A lifecycle-management technical advisor helps manage the end user’s retrofit system by:

  • ensuring the current software is always up-to-date;
  • making sure the end user is using new features;
  • planning for unique system variables;
  • confirming system requirements meet retrofit requirements for optimum results; and
  • protecting data.

Does the manufacturer have a lifecycle management program to support the end user every step of the way throughout the retrofit path?

Finally, look for companies that have ISO 9001, ISO 14000, ISO 27000, RoHS, UL294 compliance and a CE certification. Does the manufacturer take pride in its products and maintain the proper certifications and compliances?

What are the End User’s Needs?

As the end user transitions from the idea of installing a retrofit security management solution to taking action, they need to make sure the chosen system is a reliable solution that has the feature set necessary to meet their needs including ease of use, an intuitive system that reduces training time and a cost-effective, scalable system that can grow as needed.

It can take a while to transition the old, obsolete system to the new retrofit solution. The end user usually cannot afford to shut down its security system for long periods of time, if at all, so the manufacturer must work with the integrator to ensure a smooth transition with no downtime. This is easily accomplished by choosing a low-risk, easy-to-install, plug-and-play retrofit solution that can operate alongside the old system.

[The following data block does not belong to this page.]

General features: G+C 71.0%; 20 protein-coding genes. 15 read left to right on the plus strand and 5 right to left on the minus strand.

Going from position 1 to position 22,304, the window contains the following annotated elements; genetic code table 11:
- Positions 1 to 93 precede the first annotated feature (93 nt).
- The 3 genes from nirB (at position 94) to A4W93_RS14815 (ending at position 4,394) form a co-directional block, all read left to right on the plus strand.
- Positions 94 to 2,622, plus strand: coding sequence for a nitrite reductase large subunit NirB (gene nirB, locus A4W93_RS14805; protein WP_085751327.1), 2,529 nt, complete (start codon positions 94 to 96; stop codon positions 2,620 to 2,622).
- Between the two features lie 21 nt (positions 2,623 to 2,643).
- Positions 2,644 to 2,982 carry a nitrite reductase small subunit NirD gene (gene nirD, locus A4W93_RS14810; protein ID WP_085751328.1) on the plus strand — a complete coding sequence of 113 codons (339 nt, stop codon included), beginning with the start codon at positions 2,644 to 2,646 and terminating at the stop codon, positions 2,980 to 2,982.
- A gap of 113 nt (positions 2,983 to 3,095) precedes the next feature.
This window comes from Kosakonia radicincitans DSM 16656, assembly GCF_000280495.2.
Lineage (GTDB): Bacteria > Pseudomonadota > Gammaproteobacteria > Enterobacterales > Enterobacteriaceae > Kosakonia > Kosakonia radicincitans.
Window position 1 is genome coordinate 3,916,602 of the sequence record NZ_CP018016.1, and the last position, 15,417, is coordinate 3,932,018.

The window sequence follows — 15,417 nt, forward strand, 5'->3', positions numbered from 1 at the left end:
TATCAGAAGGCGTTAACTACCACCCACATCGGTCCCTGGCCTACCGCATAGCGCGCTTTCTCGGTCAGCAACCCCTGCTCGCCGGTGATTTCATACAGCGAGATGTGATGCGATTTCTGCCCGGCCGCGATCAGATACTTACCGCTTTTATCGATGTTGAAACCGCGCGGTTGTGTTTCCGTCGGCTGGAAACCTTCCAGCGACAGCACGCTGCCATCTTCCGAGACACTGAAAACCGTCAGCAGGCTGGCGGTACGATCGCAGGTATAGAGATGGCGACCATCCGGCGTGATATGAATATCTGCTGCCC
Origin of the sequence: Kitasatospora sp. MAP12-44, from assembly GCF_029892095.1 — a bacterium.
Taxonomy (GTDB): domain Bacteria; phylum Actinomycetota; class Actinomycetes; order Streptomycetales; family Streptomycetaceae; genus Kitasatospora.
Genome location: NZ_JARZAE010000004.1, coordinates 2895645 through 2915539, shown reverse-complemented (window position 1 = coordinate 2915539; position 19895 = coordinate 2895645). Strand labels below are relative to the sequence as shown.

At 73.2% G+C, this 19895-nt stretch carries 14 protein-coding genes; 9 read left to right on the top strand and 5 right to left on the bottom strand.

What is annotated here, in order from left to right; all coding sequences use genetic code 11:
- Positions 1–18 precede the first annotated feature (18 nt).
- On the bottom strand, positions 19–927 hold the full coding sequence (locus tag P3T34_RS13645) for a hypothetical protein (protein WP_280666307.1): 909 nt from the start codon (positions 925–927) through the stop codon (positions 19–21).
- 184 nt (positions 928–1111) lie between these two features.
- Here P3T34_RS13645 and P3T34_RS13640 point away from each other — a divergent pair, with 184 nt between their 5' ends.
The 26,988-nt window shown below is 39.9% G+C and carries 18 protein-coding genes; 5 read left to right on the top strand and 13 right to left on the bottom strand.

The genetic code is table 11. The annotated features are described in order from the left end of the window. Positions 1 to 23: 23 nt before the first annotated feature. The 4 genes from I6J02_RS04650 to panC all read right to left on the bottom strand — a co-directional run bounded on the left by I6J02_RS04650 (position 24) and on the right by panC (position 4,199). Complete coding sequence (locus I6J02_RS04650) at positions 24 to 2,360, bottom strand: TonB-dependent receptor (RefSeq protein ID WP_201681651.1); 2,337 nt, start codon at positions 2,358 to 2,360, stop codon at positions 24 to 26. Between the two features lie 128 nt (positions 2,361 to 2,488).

At the end of the day, end users are looking for a trusted, long-term partnership with a manufacturer, where the manufacturer backs its system with quality products, provides exceptional customer service and believes in establishing and maintaining relationships.

Plug-and-Play Retrofit Solutions

While several retrofit security management systems are available, end users need to consider the installation process as they migrate to their new, networked system.

The best solutions on the market tend to offer a simple, circuit board replacement. The end user can reuse existing enclosures, fitting the same wall space without the need for additional real estate or new boxes. Simply change out the boards as all wiring infrastructure remains intact, eliminating the labor expense to remove and install new wiring. And, the backplane operates flawlessly with the existing wiring.

The system should support all existing communications topologies of the legacy system, including downstream controllers where multiple access control panels communicate with the host software through one Ethernet port. This should be supported through a plug-and-play procedure, with dial-up support also being a possible requirement.

The end user can use its existing reader infrastructure by choosing a retrofit system that supports legacy reader communication protocols, including proprietary protocols like F/2F. This allows the retrofit to leave existing readers (and badges) in place, greatly reducing the time, cost and disruption of a replacement.

The manufacturer should provide a support team to identify and plan the entire migration to minimize downtime and duplication of effort by being available to help with conversions and assist the end user every step of the way.

While many suppliers can assist with the conversion of cardholder data, it is recommended to investigate what else can be ported to the new system. Some suppliers can convert other information, such as access rights, greatly reducing the manual effort involved during the conversion. Don’t just consider database conversion as a yes or no question, but make sure the specifics are understood and agreed upon before committing.

When an end user chooses the right retrofit solution, they receive a new, state-of-the-art, hardware and software platform that meets their requirements, upgrades their system to modern technological standards, eliminates risk, protects current investments and reduces costs.

So, if you were Joe from ABC Company, what would you choose?

This article originally appeared in the August 2013 issue of Security Today.